hack this way (including my bank inet-banking :)
It is possible to generate session ID on fly.... Include referer.... Include
time.... But man-in-the-middle-attack can change referer to right one (let's
assume all browser supports referer). So, it will just make hacker live a
bit harder, but doesn't bring final solution....
>2.Breaking security of bank server. Which leaves the calculator system out
>of the loop anyway.
True. On server side, we uses several IP addresses and strong
firewall/forwarder (all based on BSD systems). Many usual things (such as
all in /bin/* and /sbin/*) are trojans, which doesn't do 'nothing' -> just
inform us, that someone is doing something nasty. HTTP server Apache (a bit
improved) runs in chroot, as non-root user, ALL other ports (both ways) are
filtered by firewall. So, I hope we make hacker's live harder. Later in
future, I want to divide system into more machines. Machine holding datas
will be physically separate from machine, which communicates with client.
Communication should be verry simple, but based on user secret key (sends to
server crypted by another secret key, stored into external device). I
belive, this will make direct server hack hard. If someone will want to hack
server, he have few ways:
1. Hack Apache directly (and some way get shell - but he have to put his
own, running standard will not help) - many attacks just execute /bin/sh :)
2. Hack in some way our application server side (hmmmm :o} Trying to do
everything for make it 'secure' - and hope audits will help too - find
3. Hack firewall (nearly empty BSD instalation) - there is nothing except
firewall/forwarder... Hack 'clean' kernel is pretty hard job - I not yet see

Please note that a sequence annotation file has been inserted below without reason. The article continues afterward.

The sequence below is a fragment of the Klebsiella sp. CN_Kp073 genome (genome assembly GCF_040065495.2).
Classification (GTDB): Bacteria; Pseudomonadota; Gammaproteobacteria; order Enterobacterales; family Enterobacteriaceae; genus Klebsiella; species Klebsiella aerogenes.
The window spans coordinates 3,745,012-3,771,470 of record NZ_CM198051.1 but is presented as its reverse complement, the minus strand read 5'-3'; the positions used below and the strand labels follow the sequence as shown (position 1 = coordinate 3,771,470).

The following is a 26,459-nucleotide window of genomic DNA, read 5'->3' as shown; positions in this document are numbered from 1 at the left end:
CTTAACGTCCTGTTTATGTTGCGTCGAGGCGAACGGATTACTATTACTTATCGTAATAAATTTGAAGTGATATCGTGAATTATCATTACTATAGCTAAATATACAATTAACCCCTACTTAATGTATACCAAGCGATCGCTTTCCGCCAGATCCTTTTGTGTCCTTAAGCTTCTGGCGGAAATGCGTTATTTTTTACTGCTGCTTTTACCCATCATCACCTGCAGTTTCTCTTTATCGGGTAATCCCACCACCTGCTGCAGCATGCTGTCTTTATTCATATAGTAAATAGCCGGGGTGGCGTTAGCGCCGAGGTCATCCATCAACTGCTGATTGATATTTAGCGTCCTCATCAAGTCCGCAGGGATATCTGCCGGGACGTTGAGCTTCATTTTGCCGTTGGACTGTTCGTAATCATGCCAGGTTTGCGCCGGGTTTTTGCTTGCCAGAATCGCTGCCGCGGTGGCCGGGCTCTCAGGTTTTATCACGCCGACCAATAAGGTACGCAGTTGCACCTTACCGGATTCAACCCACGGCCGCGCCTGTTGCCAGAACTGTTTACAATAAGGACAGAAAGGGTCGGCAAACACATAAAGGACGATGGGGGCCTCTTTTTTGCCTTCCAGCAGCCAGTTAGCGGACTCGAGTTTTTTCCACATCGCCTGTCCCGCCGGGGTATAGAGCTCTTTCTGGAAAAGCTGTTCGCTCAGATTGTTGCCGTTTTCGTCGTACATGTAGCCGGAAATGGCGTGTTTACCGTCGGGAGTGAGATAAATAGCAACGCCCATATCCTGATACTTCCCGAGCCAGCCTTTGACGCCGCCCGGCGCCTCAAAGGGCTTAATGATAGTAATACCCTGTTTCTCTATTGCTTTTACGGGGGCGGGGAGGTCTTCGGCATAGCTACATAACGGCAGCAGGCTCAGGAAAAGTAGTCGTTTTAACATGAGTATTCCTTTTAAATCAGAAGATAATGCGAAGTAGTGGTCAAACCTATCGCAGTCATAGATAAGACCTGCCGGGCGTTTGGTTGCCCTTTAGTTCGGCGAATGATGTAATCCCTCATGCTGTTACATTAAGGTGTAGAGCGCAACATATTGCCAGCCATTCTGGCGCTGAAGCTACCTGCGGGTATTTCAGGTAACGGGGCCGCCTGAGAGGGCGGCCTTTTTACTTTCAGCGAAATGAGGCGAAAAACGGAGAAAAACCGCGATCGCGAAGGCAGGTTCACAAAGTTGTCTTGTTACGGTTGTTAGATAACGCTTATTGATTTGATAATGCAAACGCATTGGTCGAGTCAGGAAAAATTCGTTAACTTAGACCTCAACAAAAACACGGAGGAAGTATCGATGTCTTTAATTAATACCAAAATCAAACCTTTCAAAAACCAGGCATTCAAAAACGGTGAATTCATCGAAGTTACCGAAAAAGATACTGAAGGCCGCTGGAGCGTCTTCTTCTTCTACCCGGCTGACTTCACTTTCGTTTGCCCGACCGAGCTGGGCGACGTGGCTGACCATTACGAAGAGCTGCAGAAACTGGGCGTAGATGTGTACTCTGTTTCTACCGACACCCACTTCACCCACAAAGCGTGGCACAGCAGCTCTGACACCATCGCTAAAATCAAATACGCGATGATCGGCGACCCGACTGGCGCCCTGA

remote exploit for BSD kernel. There were some DOS attacks (like reboot
server) with IPF and similar, but no more
4. Stole somewhere calculator, get pin from user, authorize himself on
firewall -> hack machine behind firewall - various users cab be authorized
only for some services... Only few ppl can be authorized for usefull
services.. But we end at 'people' factor...
>3.Fysical access to and/or copying device. The device is protected by a
>digit code, I would assume it erases private key from memory after three
>unsuccessful password-attempts. Getting the key out of the memory is hard
>work anyway, and the encryption algorithm may be hard to reverse engineer
>it's not already known.
True. Data in EEPROM of calculator is physically encypted by result of some
hash algorithm, which input is initial pin. And autodestruction rulez.
>Maybe I have overlooked something or misunderstood something in the system
>as I have pretty much guessed how the system works. The system does seem
>safe to me. It would be nice to see what others think of the banks system.
>Have I overrated it?
No, you understand exactly. Thanx for yours comments. I basically agree with
all you write down. From possible troubles, you remind, I think one is
'real' one. And it is man-in-middle-attack in combination with stoling SSL
connection. Or actually 2 troubles... The second is human factor... But it
is question of 'application' itselfs to minimize its impact, because we can
only *reduce* human factor. We can't (I can't imagine how) prevent it.
I will welcome any comments/ideas - how to make system stronger...
I looked around many many many other products/protocols/etc. but everything
is far from 'secure' (and as I say, including my own bank's inet banking).
In majority cases, form of man-in-the-middle-attack (well prepared) will get
the job. Or small trojan. This is virtual word.
Any idea ? Thanx,
Lada 'Ray' Lostak
Unreal64 Develop group